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Catholic Review of: The Big Book Of Catholic Customs And Traditions For Children's Faith Formation

Item Details

Authors:
Anne E Neuberger
Beth Branigan McNamara
Sue Robinson

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This item received 4 stars overall. (08/12/2009)

Orthodoxy: Completely orthodox.
Reading Level: Easy

KarenBy Karen (NJ) - See all my reviews

Synopsis

Share the faith with your kids in a fun way.

Evaluator Comments

 

I recently purchased the Big Book of Catholic Customs and Traditions for Children's Faith Formation to get some fun ideas that I could use for the Kindergarten Religious Ed. Class I'm teaching this Fall, and also to get some ideas to help my own children grow in their faith.
 
The nice thing about this book is that its format makes it easy to use in a classroom setting or at home.  The introduction gives a short list of tips for sharing customs and traditions in a classroom setting.  There is also a list simple things you can easily do to incorporate faith into the everyday life of your students or children.  The first chapter of this book focuses primarily on ways to incorporate faith into everyday life through prayer and various activities and crafts.  The following chapters of the book are organized by month (Lent and Easter have their own chapters for obvious reasons).  Since the book is primarily focused on faith formation in a classroom setting, the book starts with September.  The chapter for each month starts off with an overview for the month.  You'll see the month at a glance, dedication for the month, the liturgical color(s) for the month, and the patron Saints of the month.  I think it's important to note that the intended audience for this book is clearly American.  The book incorporates holidays such as Thanksgiving, Veterans Day, Presidents Day and Independence Day into the activity ideas.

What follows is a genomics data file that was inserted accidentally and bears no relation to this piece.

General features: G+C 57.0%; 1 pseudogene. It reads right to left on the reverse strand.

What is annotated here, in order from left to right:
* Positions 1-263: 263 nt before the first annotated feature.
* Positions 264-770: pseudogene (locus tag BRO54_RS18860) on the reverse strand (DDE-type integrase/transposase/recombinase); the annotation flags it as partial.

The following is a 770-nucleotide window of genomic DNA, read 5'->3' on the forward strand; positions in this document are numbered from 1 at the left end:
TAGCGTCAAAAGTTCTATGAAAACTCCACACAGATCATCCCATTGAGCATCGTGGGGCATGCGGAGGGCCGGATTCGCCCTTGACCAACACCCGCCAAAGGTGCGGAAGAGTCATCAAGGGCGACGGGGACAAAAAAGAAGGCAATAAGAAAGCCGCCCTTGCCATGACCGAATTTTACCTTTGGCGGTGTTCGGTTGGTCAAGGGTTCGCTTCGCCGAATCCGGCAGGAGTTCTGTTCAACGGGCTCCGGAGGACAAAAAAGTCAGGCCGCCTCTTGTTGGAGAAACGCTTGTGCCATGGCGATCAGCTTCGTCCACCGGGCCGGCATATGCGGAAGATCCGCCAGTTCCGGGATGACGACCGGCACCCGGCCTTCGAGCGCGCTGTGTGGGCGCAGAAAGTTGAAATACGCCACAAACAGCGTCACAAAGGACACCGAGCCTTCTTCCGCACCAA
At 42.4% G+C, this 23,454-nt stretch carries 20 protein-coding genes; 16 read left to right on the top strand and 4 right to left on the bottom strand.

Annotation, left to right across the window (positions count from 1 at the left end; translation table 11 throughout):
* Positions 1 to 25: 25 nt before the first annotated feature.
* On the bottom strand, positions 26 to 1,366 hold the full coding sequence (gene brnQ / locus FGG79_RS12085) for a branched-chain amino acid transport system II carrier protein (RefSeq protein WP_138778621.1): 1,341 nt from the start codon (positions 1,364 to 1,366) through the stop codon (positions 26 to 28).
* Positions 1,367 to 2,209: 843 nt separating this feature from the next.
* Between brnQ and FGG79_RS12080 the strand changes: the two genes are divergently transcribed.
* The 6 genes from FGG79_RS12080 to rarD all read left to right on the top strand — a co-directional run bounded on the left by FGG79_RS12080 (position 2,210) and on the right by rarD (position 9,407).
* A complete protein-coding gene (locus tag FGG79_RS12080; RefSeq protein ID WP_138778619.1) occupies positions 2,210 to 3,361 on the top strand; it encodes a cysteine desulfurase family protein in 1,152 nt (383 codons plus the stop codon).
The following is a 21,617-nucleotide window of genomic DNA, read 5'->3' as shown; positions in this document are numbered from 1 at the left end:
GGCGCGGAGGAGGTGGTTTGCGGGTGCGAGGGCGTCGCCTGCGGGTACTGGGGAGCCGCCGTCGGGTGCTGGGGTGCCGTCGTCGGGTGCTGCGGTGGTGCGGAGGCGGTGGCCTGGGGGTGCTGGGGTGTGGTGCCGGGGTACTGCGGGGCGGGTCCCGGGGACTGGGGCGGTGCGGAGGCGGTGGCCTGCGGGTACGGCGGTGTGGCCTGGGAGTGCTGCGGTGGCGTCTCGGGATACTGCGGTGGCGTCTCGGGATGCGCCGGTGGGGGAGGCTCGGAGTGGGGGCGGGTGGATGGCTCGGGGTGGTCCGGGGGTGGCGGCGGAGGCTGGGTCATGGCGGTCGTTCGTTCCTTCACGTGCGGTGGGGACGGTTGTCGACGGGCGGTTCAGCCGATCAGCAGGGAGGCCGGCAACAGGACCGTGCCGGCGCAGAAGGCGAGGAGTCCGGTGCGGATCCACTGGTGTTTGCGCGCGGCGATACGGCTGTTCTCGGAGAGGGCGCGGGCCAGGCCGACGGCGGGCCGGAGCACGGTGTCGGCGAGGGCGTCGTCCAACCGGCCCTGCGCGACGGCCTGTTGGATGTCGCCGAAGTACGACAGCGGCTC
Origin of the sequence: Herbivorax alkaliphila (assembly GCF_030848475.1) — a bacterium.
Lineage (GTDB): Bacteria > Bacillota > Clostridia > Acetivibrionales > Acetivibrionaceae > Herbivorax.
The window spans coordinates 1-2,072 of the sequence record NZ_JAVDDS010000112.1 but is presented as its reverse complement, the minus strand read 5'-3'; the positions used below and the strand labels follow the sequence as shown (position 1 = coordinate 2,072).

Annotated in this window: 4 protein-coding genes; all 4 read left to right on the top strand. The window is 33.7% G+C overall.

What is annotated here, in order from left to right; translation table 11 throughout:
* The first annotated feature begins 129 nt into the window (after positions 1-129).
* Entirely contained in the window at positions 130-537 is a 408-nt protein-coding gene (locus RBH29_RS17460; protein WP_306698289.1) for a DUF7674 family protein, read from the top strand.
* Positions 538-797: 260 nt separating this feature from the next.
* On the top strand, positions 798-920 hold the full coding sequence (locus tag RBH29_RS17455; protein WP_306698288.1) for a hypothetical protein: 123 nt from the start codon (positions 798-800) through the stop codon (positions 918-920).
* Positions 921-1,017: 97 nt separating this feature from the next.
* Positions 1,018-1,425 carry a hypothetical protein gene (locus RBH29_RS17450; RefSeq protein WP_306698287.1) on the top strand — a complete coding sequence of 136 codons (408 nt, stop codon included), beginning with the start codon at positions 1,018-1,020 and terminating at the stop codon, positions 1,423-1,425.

Within the chapter for each month there are many craft ideas that can be adapted for preschoolers up to elementary school aged children.  Many of the projects are simple and will require simple materials that families with small children are likely to have on hand (construction paper, crayons, glue, pipe cleaners, etc.).  There are some projects that will require a trip to a local craft store, but the majority of the crafts will use things you probably already have on hand.  My only criticism of this book lies with the description of the crafts.  A materials list would be very helpful.  Instead, one has to carefully read the craft description to discern what items are needed to do the project.
 
Overall, I think this book is a great resource for integrating Catholic customs and traditions into the lives of young children in a way that is fun and engaging.
 
 

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